“I’ve shown homes where the buyers appreciate the fact that the pet door is automatic or sensored instead of those ones that flap as the pets wander in and out,” Deaton says. “These digital pet doors are a newer thing and are appealing to today’s tech-forward buyers. Some can also be opened and closed through an app on your smart phone.”

Aside from modernized, dog-forward home innovations, some homebuyers are focused on the overall layout of a home – especially those looking to accommodate older dogs.

“A recent client of mine wanted a one-level home with little to no steps to the backyard since their senior dog couldn’t do steps anymore,” Duarte Cole says. “After moving in, they actually replaced the previous owner’s newly installed carpet for vinyl flooring due to their dog having incontinence problems. They needed something easy to clean.”

Envisioning potential for paw-fection

Back to that whole “good bones” thing. Today’s homebuyers are often keeping a keen eye out for ways to make pet-friendly tweaks to their new place once they’ve moved in (like a fence, explained above).

Even if a home comes with a fence, certain buyers will choose to add in a dog window, giving their pet an entertaining view of passersby. Other tweaks might include adding interior pet gates, installing a central vacuum cleaning system, or even retrofitting a dog bedroom.

But something as simple as wall color is a factor people can plan around their dog’s preferences. And unless a prospective home boasts neutral wall colors, there’s a good chance buyers will want to make changes.

The American Animal Hospital Association shares how certain paint colors are more soothing than others to pets because of how their eyes process hues differently than humans. They note how animals are likely to be calmed by pale shades of blue, green and purple, as those colors aren’t distorted by their vision and promote tranquility. While these recommendations are geared toward wall color for animal hospitals, the same insight can apply to residential homes.

Who’s buying a home for their pet’s needs, anyway?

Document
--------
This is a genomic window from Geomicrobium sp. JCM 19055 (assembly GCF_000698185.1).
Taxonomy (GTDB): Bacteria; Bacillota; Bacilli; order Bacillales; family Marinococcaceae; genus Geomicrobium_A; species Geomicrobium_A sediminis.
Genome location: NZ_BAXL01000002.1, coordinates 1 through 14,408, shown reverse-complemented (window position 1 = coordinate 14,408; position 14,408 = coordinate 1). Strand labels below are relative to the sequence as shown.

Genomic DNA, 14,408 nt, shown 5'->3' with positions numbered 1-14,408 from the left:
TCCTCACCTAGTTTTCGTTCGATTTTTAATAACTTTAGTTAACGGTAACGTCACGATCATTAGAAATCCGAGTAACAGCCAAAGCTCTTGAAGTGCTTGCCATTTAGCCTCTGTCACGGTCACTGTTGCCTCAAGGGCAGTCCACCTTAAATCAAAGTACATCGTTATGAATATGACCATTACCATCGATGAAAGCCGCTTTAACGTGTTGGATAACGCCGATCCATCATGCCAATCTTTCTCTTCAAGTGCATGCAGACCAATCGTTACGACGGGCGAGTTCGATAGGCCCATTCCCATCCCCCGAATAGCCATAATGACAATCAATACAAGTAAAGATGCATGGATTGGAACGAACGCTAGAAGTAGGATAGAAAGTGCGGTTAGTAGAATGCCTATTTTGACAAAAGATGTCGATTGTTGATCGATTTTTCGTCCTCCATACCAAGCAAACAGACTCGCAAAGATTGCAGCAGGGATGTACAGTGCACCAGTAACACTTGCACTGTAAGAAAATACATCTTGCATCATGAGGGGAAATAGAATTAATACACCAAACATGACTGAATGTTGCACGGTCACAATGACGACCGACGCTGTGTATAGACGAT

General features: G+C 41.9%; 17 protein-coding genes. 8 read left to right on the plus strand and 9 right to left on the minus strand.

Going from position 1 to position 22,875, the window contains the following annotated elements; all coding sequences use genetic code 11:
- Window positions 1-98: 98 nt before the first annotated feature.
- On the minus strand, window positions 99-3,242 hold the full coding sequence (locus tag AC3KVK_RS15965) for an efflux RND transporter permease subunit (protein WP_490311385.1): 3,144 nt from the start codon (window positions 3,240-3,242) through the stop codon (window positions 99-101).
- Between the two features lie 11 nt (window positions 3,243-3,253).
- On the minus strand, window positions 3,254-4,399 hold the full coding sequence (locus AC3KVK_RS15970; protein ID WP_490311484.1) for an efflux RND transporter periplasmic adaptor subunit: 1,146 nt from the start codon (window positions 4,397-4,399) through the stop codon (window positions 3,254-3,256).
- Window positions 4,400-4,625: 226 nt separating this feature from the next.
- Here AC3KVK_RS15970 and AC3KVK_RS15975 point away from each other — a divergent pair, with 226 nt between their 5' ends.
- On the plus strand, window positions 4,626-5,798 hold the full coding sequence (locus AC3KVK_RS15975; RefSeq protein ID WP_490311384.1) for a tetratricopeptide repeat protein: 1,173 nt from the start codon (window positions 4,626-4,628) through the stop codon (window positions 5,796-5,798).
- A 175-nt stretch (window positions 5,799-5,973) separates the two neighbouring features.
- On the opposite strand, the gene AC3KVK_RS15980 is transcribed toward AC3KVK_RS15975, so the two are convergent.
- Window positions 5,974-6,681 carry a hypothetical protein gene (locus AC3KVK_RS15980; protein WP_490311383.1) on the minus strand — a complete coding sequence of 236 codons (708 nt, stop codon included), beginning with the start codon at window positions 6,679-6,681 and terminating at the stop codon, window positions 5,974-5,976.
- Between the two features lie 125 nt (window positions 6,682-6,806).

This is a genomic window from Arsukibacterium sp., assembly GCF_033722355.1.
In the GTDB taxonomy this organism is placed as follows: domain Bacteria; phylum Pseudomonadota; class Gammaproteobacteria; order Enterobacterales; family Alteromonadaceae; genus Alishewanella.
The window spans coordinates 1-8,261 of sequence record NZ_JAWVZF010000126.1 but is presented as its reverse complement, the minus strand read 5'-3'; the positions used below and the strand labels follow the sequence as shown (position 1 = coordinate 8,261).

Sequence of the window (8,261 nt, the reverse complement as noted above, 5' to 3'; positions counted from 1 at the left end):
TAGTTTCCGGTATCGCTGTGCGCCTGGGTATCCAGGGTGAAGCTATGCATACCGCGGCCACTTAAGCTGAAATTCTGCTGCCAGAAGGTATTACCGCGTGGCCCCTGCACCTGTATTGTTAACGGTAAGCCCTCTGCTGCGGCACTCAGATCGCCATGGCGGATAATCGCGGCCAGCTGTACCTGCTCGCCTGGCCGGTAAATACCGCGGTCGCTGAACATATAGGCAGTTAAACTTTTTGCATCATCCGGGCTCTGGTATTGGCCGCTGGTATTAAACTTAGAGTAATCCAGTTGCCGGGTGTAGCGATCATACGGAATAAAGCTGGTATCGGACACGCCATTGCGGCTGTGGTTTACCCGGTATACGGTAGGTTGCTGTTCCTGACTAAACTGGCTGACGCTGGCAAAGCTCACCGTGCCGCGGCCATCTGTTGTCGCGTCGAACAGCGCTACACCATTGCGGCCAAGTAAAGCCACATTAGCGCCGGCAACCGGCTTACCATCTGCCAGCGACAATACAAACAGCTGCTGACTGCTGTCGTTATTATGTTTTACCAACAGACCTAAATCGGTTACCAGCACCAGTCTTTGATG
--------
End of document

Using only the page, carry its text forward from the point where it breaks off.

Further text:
Homebuyers across all generations are taking interest in ways to encourage wellness for their pets around the house. But a rapidly growing portion of these pet owners-turned-homebuyers are millennials. According to the American Pet Products Association’s (APPA) National Pet Owners Survey, millennials are the largest cohort of pet owners in the U.S. And, as recently detailed by RE/MAX President and CEO Nick Bailey, at least 45 million millennials in the U.S. are a part of the ongoing pent-up demand for housing.

Subsequently, as more millennial homebuyers enter the market, it’s expected that yard space, fences, and barkitecture features alike could remain highly sought-after home elements – and even increase in popularity.

“Compared to previous markets, it seems that buyers are more vocal about the needs of their pets. Whether it is more of an acceptable social norm now or whether it is that buyers are truly more cognizant of the happiness of their four-legged family members is unclear,” Maczuk says.

“But ultimately, a home is a place that should bring its occupants joy,” she continues. “And whether they’re four-legged, feathered, or slithering, those pets are family members. When searching for a new home, it is important to find a place that fits the bill for the entire family.”

Article originally appeared on RE/MAX.com.

Similar Posts